Under the blue waters of Indonesia's Banda Sea lies one of the deepest bodies of water on the planet – the Weber Deep. Measuring 7.2 km (4.47 mi) from top to bottom, it's the deepest point of the Earth's oceans not within a trench. How it got to be so deep is a question that has puzzled scientists, but now, thanks to a chance discovery of the biggest exposed fault plane on Earth, researchers finally have the answer to this question.

Oceanic trenches, which are the deepest chasms in the ocean, are formed during the subduction of two tectonic plates – basically, when they collide and one slides under the other. However, the Weber Deep is a forearc basin, which is basically a depression located in front of the Banda arc, a curved chain of volcanic islands. So how did this basin end up becoming like a trench?

An illustrated cross-section of the Banda arc(Credit: ANU)

"The abyss has been known for 90 years but until now no one has been able to explain how it got so deep," says Jonathan Pownall, a researcher in structure tectonics at the Australian National University (ANU).

Researchers at ANU hypothesized that it was due to two things; firstly, the final stages of the Banda slab rollback, which is the process by which a subducting plate pulls the overlying one down with it as it falls into the mantle, thus causing an extension in the latter and in certain cases, rifting when it is pulled apart; and secondly, extension along an as-yet undocumented low-angle fault, based on studies of the sea bed and what they knew about the region's geology.

Confirmation of the existence of the fault line, and therefore the second hypothesis, came earlier this year when Pownall chanced upon extensions of the fault line on the mountains of the Banda arc islands while on a boat journey.

"I was stunned to see the hypothesized fault plane, this time not on a computer screen, but poking above the waves," says Pownall.

Further analysis of high-resolution maps of the Banda Sea floor shows hundreds of straight parallel scars marring the rocks on the seabed. These wounds point to the likelihood that the abyss was formed when a piece of crust bigger than Belgium or Tasmania was ripped apart by 120 km (75 mi) of extension along a low-angle crack, or detachment fault.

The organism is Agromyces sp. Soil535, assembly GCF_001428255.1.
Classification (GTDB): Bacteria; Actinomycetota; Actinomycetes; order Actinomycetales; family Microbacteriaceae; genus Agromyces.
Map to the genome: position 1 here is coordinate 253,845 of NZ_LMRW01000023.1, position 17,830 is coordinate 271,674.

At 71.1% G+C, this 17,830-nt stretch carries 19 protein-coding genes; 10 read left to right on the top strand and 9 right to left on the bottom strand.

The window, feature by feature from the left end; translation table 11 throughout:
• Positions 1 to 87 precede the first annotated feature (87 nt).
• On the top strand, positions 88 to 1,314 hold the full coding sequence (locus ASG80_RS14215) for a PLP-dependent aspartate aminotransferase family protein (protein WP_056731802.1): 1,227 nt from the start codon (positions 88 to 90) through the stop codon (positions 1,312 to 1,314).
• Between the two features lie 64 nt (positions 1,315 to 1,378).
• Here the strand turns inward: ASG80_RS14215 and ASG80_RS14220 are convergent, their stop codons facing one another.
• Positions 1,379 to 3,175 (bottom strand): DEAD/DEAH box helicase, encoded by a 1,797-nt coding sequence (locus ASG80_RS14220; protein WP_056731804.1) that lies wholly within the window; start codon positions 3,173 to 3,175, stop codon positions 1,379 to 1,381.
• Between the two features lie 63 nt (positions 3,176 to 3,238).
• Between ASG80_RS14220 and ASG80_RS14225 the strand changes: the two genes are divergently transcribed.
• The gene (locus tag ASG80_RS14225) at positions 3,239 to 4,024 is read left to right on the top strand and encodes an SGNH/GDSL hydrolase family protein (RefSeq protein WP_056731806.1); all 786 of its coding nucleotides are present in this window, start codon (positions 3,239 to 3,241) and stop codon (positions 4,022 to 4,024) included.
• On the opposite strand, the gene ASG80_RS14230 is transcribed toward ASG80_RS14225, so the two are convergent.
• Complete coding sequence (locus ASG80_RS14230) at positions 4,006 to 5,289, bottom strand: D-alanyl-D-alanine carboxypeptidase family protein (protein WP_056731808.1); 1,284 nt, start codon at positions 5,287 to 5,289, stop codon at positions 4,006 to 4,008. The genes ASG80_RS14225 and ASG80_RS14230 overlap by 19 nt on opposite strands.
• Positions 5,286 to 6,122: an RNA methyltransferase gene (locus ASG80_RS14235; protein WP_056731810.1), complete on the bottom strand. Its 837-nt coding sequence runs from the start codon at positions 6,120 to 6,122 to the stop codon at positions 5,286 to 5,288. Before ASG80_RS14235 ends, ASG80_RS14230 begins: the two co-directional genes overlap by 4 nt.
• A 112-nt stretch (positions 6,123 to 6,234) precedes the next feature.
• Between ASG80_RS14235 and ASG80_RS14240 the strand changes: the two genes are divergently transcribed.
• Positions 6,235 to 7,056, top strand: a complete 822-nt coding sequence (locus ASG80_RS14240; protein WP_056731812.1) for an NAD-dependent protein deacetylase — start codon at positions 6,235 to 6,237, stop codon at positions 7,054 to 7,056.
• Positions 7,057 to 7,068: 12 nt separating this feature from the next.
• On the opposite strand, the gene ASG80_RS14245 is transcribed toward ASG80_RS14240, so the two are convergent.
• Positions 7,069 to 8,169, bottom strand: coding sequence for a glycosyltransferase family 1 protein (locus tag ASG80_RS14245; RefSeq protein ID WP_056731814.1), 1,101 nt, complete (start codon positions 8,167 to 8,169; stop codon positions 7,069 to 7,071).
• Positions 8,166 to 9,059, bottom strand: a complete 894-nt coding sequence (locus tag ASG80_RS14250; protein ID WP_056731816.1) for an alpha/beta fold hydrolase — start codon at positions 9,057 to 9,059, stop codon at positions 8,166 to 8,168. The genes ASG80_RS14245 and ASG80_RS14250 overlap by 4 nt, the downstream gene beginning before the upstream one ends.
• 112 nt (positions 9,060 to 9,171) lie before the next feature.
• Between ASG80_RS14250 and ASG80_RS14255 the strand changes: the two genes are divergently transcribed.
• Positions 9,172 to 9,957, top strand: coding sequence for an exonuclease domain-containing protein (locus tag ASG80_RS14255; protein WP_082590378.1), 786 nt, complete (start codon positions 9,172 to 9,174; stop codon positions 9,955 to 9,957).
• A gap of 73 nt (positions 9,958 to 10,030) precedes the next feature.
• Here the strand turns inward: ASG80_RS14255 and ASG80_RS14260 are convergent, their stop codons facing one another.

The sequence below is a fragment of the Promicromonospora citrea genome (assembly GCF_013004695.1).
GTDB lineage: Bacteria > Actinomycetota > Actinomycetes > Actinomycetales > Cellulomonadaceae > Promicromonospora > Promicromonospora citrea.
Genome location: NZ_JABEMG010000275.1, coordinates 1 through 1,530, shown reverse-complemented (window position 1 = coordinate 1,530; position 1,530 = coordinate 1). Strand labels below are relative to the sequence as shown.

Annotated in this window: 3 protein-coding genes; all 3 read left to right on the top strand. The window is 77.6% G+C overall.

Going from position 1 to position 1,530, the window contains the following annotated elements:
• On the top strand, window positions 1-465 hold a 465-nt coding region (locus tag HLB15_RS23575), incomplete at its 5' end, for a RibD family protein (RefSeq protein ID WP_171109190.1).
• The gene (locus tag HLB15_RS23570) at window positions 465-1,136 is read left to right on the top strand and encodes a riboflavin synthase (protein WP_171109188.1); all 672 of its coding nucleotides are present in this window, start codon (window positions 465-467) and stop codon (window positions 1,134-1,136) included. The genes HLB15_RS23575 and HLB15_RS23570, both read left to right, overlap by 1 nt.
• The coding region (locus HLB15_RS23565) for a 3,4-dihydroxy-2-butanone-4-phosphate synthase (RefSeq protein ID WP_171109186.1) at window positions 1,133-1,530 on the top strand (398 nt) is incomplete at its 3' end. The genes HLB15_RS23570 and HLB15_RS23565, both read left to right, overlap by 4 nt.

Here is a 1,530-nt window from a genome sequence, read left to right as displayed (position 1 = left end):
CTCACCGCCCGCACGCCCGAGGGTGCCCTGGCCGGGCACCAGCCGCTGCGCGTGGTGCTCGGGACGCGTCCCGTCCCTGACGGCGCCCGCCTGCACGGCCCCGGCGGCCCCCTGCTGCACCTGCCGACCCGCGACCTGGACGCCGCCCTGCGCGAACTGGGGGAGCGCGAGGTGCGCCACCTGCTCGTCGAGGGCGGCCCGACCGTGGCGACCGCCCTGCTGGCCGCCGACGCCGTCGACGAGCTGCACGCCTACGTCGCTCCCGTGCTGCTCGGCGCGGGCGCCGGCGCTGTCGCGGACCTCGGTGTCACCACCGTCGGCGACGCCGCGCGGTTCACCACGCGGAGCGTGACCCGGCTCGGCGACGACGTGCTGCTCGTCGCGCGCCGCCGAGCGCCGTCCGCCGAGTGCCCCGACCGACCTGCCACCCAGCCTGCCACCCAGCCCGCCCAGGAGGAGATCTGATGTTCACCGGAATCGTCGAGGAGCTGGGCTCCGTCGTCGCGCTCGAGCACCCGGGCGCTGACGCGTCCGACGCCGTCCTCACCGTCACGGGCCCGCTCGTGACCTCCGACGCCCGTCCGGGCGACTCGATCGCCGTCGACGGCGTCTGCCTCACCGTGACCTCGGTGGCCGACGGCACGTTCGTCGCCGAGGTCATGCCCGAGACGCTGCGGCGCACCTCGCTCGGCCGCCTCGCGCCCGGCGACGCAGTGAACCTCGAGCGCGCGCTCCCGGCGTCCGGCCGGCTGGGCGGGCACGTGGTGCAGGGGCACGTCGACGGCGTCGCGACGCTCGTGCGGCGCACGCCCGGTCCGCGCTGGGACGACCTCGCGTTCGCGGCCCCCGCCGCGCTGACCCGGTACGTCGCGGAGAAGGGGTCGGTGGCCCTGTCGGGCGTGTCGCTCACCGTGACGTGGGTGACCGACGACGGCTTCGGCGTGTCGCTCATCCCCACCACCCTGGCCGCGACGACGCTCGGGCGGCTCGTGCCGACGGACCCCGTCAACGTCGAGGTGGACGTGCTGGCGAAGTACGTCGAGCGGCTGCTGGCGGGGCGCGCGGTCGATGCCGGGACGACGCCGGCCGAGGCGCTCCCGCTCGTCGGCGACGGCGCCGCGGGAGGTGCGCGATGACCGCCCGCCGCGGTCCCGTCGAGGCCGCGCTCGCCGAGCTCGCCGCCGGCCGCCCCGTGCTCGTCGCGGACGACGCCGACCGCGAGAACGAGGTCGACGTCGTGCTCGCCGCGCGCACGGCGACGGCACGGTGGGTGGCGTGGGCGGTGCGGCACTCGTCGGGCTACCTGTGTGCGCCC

According to the researchers, the fault, which they dubbed the Banda Detachment, represents a rip in the ocean floor exposed over 60,000 sq km (23,166 sq m). So extreme was the amount of extension that in some spots there was no longer any trace of oceanic crust.

Given that this fault lies within the Ring of Fire, this discovery will help researchers assess future tectonic hazards in the region. Indeed, earthquakes are a regular fixture in the Banda area, and their tremors can often be felt as far away as northern Australia.

The most catastrophic event ever recorded happened in 1629 when a "mega-thrust" earthquake with a magnitude reaching 9.2 resulted in a 15-m (49-ft) tsunami and nine years of seismic aftershocks – in comparison, the 2004 Boxing Day catastrophe in Sumatra measured 9.1. Since then, the quakes have been relatively tamer, though some researchers point out that enough strain has accumulated in the Banda subduction/collision zone to produce a catastrophe of similar size to the 1629 event.

In light of this, the discovery could not come at a better time.

"In a region of extreme tsunami risk," notes Pownall, "knowledge of major faults such as the Banda Detachment, which could make big earthquakes when they slip, is fundamental to being able to properly assess tectonic hazards."

A paper on the results of the algorithm was published in Geology.

Source: ANU

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